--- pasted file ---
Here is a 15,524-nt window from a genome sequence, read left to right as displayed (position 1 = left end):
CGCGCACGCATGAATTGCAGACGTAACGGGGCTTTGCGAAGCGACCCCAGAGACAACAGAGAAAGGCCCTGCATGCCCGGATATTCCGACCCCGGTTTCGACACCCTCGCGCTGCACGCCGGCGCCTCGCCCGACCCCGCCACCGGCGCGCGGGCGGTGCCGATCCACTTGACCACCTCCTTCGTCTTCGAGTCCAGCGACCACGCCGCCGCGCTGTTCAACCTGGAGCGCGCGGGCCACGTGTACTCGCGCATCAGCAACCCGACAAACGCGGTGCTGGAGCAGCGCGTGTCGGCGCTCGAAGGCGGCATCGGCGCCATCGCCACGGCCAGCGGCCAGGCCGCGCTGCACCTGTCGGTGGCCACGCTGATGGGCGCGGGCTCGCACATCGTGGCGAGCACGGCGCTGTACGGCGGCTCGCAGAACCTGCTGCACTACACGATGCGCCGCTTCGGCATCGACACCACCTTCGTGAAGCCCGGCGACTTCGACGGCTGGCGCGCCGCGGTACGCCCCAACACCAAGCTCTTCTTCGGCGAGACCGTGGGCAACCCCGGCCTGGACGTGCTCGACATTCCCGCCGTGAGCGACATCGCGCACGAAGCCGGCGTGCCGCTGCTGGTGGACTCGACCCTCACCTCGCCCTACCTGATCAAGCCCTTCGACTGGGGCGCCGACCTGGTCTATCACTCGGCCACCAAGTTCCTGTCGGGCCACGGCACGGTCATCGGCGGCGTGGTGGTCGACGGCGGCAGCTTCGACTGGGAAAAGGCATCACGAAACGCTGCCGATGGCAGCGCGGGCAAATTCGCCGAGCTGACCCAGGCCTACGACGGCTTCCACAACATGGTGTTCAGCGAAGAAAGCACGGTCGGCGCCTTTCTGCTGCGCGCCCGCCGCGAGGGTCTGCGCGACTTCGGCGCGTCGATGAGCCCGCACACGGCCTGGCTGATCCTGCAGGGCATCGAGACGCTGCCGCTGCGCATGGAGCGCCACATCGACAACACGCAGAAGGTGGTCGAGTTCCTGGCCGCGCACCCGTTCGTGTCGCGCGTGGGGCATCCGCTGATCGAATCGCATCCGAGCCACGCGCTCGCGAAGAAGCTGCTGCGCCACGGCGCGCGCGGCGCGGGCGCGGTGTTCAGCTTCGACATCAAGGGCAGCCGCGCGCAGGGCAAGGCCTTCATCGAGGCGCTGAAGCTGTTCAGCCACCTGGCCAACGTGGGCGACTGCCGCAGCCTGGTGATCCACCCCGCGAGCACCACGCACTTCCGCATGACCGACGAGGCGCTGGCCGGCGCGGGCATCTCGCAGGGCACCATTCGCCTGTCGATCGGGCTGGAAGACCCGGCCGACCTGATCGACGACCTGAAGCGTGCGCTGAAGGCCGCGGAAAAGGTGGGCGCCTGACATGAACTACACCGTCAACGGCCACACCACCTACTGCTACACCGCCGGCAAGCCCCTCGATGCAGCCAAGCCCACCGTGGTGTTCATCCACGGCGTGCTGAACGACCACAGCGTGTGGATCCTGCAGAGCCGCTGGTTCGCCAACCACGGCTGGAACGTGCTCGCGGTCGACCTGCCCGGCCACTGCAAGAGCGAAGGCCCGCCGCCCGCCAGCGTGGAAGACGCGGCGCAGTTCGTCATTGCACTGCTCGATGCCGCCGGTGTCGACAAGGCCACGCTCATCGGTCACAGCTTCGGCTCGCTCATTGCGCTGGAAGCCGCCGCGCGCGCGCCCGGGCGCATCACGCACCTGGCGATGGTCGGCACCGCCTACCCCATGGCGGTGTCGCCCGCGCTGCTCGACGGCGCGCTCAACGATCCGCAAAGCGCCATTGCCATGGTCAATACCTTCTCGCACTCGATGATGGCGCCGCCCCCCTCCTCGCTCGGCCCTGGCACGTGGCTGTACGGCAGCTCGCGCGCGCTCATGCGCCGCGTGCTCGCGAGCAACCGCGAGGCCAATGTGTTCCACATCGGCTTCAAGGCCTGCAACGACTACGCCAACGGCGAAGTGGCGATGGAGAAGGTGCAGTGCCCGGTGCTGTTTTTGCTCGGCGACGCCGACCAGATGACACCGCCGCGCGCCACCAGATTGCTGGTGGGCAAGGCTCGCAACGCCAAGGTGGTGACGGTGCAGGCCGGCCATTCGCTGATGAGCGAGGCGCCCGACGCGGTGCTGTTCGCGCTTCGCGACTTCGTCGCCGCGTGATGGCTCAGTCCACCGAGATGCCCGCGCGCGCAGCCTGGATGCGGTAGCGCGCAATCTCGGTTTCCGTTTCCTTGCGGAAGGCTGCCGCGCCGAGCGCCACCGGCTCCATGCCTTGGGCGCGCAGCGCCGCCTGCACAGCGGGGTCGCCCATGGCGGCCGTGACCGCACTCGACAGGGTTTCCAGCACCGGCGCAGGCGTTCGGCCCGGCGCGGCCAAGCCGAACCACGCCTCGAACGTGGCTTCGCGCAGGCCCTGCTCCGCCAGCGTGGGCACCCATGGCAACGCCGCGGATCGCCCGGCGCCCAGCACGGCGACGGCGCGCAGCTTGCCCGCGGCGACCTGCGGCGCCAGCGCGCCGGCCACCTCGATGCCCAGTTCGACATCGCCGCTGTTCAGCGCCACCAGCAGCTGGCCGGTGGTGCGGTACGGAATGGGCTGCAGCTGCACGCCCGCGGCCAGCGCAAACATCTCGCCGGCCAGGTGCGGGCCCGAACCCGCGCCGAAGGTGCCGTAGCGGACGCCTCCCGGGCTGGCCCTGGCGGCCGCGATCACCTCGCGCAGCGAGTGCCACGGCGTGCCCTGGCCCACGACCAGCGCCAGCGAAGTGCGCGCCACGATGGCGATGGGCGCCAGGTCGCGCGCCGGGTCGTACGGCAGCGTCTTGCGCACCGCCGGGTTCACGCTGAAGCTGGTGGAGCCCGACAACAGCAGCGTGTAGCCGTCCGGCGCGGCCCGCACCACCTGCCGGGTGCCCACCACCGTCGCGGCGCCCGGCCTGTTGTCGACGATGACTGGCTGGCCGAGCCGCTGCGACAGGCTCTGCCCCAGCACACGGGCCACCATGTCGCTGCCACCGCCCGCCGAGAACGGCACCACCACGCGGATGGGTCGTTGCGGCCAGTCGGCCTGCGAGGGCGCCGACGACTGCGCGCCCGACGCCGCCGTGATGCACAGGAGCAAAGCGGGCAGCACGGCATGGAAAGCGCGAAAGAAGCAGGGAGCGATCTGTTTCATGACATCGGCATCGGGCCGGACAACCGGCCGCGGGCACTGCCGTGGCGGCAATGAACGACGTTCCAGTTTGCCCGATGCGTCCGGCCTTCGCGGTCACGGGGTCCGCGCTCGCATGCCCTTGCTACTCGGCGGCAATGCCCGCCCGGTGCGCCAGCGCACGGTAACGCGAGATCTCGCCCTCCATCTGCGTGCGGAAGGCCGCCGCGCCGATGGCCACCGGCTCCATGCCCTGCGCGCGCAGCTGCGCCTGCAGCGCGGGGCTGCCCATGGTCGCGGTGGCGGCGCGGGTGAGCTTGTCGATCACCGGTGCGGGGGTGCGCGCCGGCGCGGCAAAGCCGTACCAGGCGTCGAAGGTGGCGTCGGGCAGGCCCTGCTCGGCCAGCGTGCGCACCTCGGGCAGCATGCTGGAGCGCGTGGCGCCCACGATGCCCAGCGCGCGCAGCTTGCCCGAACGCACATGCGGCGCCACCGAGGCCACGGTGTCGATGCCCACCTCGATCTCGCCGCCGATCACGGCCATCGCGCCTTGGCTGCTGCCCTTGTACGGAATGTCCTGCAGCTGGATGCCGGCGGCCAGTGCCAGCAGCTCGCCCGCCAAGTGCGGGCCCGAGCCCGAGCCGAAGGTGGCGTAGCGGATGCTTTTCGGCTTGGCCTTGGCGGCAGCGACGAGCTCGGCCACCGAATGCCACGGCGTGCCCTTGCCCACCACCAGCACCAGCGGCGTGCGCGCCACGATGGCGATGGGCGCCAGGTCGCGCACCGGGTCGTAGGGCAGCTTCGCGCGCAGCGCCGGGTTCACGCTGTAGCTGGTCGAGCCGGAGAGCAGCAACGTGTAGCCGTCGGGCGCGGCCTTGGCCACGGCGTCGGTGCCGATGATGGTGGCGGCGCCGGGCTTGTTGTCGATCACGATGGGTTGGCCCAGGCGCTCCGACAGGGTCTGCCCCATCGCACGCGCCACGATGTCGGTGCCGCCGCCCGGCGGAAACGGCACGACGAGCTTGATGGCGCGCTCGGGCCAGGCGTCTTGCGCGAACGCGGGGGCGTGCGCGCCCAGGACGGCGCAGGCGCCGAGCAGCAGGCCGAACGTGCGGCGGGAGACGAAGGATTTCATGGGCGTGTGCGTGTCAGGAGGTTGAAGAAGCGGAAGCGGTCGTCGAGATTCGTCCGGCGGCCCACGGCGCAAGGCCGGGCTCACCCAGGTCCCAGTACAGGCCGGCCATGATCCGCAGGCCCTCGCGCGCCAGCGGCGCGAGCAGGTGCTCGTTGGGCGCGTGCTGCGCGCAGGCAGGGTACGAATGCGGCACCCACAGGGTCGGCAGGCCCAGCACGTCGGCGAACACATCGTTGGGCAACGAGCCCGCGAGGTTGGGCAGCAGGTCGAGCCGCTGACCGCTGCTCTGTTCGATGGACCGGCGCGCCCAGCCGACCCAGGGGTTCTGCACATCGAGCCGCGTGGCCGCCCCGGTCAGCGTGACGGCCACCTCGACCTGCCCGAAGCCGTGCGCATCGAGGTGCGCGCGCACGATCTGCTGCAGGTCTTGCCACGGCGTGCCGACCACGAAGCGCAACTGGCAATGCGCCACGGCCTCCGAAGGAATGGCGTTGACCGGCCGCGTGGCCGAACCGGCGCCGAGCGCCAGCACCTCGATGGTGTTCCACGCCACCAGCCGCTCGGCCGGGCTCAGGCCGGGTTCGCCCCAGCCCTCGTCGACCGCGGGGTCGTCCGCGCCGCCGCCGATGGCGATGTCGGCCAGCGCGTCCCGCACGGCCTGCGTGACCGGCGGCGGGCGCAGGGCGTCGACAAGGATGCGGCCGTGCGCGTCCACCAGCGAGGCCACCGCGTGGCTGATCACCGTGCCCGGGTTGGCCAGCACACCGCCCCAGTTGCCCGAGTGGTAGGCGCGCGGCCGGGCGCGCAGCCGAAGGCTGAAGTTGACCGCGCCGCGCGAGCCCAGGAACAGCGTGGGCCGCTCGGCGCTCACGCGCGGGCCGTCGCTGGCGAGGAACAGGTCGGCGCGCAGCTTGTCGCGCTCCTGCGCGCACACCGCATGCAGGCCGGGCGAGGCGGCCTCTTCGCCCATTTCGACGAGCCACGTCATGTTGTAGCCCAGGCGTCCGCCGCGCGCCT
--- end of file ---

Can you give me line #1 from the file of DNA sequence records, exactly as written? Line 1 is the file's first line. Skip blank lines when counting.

Here is a 15,524-nt window from a genome sequence, read left to right as displayed (position 1 = left end):